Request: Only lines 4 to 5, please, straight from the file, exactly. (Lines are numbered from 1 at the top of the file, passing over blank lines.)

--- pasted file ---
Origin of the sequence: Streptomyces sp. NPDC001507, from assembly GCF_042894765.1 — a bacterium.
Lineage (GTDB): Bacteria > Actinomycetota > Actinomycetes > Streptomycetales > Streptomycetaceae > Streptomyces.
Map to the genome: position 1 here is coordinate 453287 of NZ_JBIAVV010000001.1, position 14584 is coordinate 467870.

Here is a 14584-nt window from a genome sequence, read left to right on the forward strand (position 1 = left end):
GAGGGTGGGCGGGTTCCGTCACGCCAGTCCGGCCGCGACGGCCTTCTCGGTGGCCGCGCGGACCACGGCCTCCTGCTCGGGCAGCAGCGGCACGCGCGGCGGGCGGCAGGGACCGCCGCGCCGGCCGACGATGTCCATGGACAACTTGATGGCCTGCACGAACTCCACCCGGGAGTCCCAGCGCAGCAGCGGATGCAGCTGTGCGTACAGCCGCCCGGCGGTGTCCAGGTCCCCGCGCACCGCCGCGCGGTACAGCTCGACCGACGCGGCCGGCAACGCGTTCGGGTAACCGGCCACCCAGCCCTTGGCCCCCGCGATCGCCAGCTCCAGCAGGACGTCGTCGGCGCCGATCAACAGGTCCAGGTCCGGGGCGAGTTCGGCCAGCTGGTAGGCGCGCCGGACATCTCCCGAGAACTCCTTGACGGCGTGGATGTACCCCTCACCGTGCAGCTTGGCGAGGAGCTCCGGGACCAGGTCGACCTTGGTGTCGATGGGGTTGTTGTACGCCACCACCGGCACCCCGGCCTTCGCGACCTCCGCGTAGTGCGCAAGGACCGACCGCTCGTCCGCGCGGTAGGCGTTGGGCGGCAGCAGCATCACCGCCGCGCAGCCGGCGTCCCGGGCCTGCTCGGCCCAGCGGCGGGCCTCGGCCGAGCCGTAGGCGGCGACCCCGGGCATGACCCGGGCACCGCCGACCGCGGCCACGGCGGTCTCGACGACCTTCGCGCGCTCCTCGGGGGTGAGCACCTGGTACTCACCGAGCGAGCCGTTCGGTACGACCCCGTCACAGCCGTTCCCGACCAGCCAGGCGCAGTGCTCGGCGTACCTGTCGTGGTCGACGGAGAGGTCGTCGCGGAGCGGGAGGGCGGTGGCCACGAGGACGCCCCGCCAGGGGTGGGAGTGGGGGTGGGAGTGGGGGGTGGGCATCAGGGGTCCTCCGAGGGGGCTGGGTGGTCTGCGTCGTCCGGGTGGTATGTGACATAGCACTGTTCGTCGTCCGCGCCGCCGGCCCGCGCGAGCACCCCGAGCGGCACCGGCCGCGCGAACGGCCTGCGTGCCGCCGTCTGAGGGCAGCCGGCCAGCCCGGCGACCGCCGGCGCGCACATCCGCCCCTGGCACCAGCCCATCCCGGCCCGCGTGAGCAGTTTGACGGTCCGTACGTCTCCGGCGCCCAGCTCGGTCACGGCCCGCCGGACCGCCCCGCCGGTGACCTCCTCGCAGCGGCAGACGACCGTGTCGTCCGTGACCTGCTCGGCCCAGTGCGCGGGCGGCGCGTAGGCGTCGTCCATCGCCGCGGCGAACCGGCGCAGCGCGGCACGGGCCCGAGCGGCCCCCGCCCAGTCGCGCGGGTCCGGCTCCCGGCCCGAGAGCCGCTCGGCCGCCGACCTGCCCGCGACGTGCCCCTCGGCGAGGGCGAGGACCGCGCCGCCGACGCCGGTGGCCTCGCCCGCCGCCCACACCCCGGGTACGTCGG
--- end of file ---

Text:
Here is a 14584-nt window from a genome sequence, read left to right on the forward strand (position 1 = left end):
GAGGGTGGGCGGGTTCCGTCACGCCAGTCCGGCCGCGACGGCCTTCTCGGTGGCCGCGCGGACCACGGCCTCCTGCTCGGGCAGCAGCGGCACGCGCGGCGGGCGGCAGGGACCGCCGCGCCGGCCGACGATGTCCATGGACAACTTGATGGCCTGCACGAACTCCACCCGGGAGTCCCAGCGCAGCAGCGGATGCAGCTGTGCGTACAGCCGCCCGGCGGTGTCCAGGTCCCCGCGCACCGCCGCGCGGTACAGCTCGACCGACGCGGCCGGCAACGCGTTCGGGTAACCGGCCACCCAGCCCTTGGCCCCCGCGATCGCCAGCTCCAGCAGGACGTCGTCGGCGCCGATCAACAGGTCCAGGTCCGGGGCGAGTTCGGCCAGCTGGTAGGCGCGCCGGACATCTCCCGAGAACTCCTTGACGGCGTGGATGTACCCCTCACCGTGCAGCTTGGCGAGGAGCTCCGGGACCAGGTCGACCTTGGTGTCGATGGGGTTGTTGTACGCCACCACCGGCACCCCGGCCTTCGCGACCTCCGCGTAGTGCGCAAGGACCGACCGCTCGTCCGCGCGGTAGGCGTTGGGCGGCAGCAGCATCACCGCCGCGCAGCCGGCGTCCCGGGCCTGCTCGGCCCAGCGGCGGGCCTCGGCCGAGCCGTAGGCGGCGACCCCGGGCATGACCCGGGCACCGCCGACCGCGGCCACGGCGGTCTCGACGACCTTCGCGCGCTCCTCGGGGGTGAGCACCTGGTACTCACCGAGCGAGCCGTTCGGTACGACCCCGTCACAGCCGTTCCCGACCAGCCAGGCGCAGTGCTCGGCGTACCTGTCGTGGTCGACGGAGAGGTCGTCGCGGAGCGGGAGGGCGGTGGCCACGAGGACGCCCCGCCAGGGGTGGGAGTGGGGGTGGGAGTGGGGGGTGGGCATCAGGGGTCCTCCGAGGGGGCTGGGTGGTCTGCGTCGTCCGGGTGGTATGTGACATAGCACTGTTCGTCGTCCGCGCCGCCGGCCCGCGCGAGCACCCCGAGCGGCACCGGCCGCGCGAACGGCCTGCGTGCCGCCGTCTGAGGGCAGCCGGCCAGCCCGGCGACCGCCGGCGCGCACATCCGCCCCTGGCACCAGCCCATCCCGGCCCGCGTGAGCAGTTTGACGGTCCGTACGTCTCCGGCGCCCAGCTCGGTCACGGCCCGCCGGACCGCCCCGCCGGTGACCTCCTCGCAGCGGCAGACGACCGTGTCGTCCGTGACCTGCTCGGCCCAGTGCGCGGGCGGCGCGTAGGCGTCGTCCATCGCCGCGGCGAACCGGCGCAGCGCGGCACGGGCCCGAGCGGCCCCCGCCCAGTCGCGCGGGTCCGGCTCCCGGCCCGAGAGCCGCTCGGCCGCCGACCTGCCCGCGACGTGCCCCTCGGCGAGGGCGAGGACCGCGCCGCCGACGCCGGTGGCCTCGCCCGCCGCCCACACCCCGGGTACGTCGG